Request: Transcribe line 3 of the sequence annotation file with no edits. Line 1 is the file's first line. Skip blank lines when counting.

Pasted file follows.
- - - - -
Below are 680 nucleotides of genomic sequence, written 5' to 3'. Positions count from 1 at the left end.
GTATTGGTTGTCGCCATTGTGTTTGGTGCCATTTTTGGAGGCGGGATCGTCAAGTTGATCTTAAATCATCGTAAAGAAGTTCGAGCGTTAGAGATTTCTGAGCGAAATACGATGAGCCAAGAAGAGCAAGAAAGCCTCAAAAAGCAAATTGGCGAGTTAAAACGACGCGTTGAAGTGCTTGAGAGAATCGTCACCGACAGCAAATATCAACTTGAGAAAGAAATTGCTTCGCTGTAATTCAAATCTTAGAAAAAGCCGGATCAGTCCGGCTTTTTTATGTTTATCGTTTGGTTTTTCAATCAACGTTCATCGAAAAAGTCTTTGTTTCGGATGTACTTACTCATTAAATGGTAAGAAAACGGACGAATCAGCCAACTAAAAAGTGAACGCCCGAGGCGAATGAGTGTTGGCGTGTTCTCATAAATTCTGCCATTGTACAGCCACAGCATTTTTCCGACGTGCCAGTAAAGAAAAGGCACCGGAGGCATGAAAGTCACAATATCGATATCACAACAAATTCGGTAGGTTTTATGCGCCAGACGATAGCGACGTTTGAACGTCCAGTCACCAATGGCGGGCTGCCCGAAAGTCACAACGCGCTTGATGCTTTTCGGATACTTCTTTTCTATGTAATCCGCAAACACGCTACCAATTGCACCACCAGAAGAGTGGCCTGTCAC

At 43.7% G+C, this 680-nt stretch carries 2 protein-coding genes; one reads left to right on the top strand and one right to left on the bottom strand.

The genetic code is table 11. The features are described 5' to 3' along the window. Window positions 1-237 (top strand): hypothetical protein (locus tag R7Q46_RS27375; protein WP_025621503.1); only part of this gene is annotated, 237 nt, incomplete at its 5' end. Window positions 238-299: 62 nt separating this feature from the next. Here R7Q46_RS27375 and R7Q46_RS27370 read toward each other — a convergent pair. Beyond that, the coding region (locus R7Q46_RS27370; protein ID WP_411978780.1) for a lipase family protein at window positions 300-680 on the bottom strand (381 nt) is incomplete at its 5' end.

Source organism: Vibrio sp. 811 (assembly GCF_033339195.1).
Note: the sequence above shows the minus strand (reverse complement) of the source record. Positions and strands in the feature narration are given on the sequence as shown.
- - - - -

At 43.7% G+C, this 680-nt stretch carries 2 protein-coding genes; one reads left to right on the top strand and one right to left on the bottom strand.